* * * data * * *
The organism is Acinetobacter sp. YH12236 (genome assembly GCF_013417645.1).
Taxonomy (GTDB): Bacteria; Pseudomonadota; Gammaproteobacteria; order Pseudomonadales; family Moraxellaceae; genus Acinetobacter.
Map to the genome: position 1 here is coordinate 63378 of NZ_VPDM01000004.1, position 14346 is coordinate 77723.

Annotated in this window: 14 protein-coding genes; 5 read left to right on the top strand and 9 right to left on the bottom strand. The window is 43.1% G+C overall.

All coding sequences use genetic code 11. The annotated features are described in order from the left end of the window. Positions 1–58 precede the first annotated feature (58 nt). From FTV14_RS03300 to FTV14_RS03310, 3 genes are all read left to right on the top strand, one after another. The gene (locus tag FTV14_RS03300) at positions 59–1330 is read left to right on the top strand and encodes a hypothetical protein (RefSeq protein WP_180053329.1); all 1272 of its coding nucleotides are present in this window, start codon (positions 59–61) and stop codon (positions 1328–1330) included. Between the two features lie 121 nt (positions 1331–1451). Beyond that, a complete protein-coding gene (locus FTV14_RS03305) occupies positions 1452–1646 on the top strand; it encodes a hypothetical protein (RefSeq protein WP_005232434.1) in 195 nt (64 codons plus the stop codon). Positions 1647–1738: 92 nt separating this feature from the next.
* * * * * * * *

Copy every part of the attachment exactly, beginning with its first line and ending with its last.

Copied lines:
The organism is Acinetobacter sp. YH12236 (genome assembly GCF_013417645.1).
Taxonomy (GTDB): Bacteria; Pseudomonadota; Gammaproteobacteria; order Pseudomonadales; family Moraxellaceae; genus Acinetobacter.
Map to the genome: position 1 here is coordinate 63378 of NZ_VPDM01000004.1, position 14346 is coordinate 77723.

Annotated in this window: 14 protein-coding genes; 5 read left to right on the top strand and 9 right to left on the bottom strand. The window is 43.1% G+C overall.

All coding sequences use genetic code 11. The annotated features are described in order from the left end of the window. Positions 1–58 precede the first annotated feature (58 nt). From FTV14_RS03300 to FTV14_RS03310, 3 genes are all read left to right on the top strand, one after another. The gene (locus tag FTV14_RS03300) at positions 59–1330 is read left to right on the top strand and encodes a hypothetical protein (RefSeq protein WP_180053329.1); all 1272 of its coding nucleotides are present in this window, start codon (positions 59–61) and stop codon (positions 1328–1330) included. Between the two features lie 121 nt (positions 1331–1451). Beyond that, a complete protein-coding gene (locus FTV14_RS03305) occupies positions 1452–1646 on the top strand; it encodes a hypothetical protein (RefSeq protein WP_005232434.1) in 195 nt (64 codons plus the stop codon). Positions 1647–1738: 92 nt separating this feature from the next.